With all the MegaMillions and lottery-winning news lately, my wife and I were hanging out on our porch here in Massachusetts one night imagining what we might do if we won the lottery. We ran through the usual litany of…
Unmarried Relationships in Massachusetts
If you’re part of the Massachusetts living together community and are living with your significant other, whether in a hetero or same-sex relationship, it’s crucial to get legal assistance to protect your assets, desires, and family. As a lawyer who is part of a blended family, I understand the challenges that you may be facing, as well as your unique situation. Without proper legal planning, you (and potentially your family) may be at a significant risk in many situations.
What You Should Know About Your Legal Rights if You Are Not Married to Your Partner
If you’re not married to your partner in Massachusetts, here are a few important facts to know:
- Massachusetts does not recognize common-law marriage.
Historically, many states recognized common-law marriage, so that a couple who lived together and held themselves out as husband and wife would be deemed to be legally married after a certain period of time, even though they never “officially” married.
Most states, including Massachusetts, do not recognize common-law marriage. So couples who are living together simply don’t have the same protections under the law that married people do. As a result, if you are cohabitating and wish to protect your rights, you should understand that many important rights can only be protected through estate planning (a few of these rights are discussed below). Other rights can only be gained through marriage.
- If you’re not married, there are a number of rights that you won’t get under the law.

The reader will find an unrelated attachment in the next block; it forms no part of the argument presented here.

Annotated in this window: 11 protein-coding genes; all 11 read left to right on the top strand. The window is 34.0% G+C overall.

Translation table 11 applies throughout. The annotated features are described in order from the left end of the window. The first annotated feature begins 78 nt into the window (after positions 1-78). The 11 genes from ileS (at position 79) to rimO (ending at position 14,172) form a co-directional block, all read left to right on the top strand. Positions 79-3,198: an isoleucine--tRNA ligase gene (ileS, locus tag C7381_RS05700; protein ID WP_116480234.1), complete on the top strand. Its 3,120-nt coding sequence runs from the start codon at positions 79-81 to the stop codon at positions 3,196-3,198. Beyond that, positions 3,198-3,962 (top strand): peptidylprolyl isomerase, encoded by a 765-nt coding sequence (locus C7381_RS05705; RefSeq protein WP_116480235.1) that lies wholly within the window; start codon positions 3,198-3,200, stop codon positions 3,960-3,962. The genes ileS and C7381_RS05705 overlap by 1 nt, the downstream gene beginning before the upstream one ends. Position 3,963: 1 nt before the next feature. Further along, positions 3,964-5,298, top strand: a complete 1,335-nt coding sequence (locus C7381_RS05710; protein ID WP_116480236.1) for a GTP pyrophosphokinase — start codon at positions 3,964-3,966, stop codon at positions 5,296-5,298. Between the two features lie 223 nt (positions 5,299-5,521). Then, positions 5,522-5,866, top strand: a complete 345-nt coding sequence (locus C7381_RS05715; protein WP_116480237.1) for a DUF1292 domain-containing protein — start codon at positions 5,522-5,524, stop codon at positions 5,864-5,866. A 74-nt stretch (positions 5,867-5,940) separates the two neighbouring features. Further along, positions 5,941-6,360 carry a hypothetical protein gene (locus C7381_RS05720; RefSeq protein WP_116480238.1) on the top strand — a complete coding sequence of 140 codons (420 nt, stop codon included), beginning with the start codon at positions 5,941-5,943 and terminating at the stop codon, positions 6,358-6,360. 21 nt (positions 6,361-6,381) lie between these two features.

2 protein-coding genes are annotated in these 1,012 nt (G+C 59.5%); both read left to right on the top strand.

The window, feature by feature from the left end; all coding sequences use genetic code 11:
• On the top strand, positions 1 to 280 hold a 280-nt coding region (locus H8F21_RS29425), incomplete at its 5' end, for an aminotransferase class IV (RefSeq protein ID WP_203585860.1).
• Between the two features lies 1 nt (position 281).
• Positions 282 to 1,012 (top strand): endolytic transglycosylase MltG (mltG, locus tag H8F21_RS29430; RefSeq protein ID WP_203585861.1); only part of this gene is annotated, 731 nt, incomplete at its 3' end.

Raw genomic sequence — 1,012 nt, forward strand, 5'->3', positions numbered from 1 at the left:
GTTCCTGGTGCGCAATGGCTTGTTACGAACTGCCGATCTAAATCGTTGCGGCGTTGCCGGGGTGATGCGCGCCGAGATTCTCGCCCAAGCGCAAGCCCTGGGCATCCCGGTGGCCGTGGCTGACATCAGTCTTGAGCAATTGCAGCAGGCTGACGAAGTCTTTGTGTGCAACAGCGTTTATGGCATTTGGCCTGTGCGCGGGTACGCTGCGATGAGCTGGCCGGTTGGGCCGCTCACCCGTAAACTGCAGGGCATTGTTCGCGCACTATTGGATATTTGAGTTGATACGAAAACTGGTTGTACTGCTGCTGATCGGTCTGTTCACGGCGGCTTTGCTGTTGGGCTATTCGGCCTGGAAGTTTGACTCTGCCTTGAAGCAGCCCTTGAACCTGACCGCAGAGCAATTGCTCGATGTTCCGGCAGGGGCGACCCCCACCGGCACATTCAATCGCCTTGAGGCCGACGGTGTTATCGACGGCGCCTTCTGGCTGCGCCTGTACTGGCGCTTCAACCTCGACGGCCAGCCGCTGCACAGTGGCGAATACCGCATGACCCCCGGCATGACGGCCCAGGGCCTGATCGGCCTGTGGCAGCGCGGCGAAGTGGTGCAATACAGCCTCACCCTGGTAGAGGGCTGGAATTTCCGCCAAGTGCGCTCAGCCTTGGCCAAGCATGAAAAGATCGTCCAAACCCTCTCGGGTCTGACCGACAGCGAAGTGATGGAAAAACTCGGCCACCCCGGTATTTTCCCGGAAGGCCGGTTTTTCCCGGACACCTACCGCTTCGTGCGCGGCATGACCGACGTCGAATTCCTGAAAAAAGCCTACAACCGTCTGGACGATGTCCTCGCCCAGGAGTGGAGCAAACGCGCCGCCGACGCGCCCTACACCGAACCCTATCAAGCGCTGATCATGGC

Unlike their married counterparts, cohabiting couples have absolutely no legal right to the estate of the other partner when that partner dies without an estate plan. We’ve seen so many instances where the surviving partner of an unmarried couple is “left out in the cold” when the other partner suddenly dies without naming them in an estate plan. The laws of the Commonwealth don’t recognize common law marriage, so when a partner dies without any estate plan in place, the law dictates that all of the deceased’s property will go to their surviving blood relatives (children, siblings, parents, etc) not to the surviving partner. As harsh as this result may seem, that’s the law in Massachusetts.
There are also other rights that cohabiting partners simply don’t have that their married counterparts do. If you break up after a long cohabiting relationship, you have no automatic rights to a division of the relationship assets of the other. “Alimony” (also known as “spousal support”) is only available to married couples in Massachusetts. If you are cohabiting and then break up, there’s no guaranty that you’ll share in the property you’ve worked hard to acquire during the relationship.
Also, government entitlements, particularly those concerning social security survivor benefits, are not available to the survivor in cohabitation agreements. When I meet with you and understand your circumstances, we can discuss these matters if you wish.
- There are ways to legally protect many of your interests.
We help clients understand and protect their interests concerning a number of important interests, including addressing the following questions:
- Do you want to make sure that your partner can visit you in the hospital and make decisions on your behalf if you are hospitalized and cannot communicate your wishes?
- Who do you want to inherit your assets if you do not have a will or an estate plan? (Under Massachusetts law, it will not be your partner.)
- Who will be entitled to make funeral arrangements if your partner dies?
- What will happen to your assets if you decide to separate from your partner?
If you’re not married, there will be many decisions and rights that you are not entitled to under the law. In fact, the law may actually work against your interests.
Fortunately, proper estate planning can be used to help you secure the rights that will be important to you and your family.
We can help.
Through Massachusetts health care proxies, durable powers of attorney, and other estate planning documents, we can create a plan that will not only take care of the final disposition of your assets, but also protect you, your partner and your family both before and after death.
Call us for our Free Family Law Planning session to learn how we can help.
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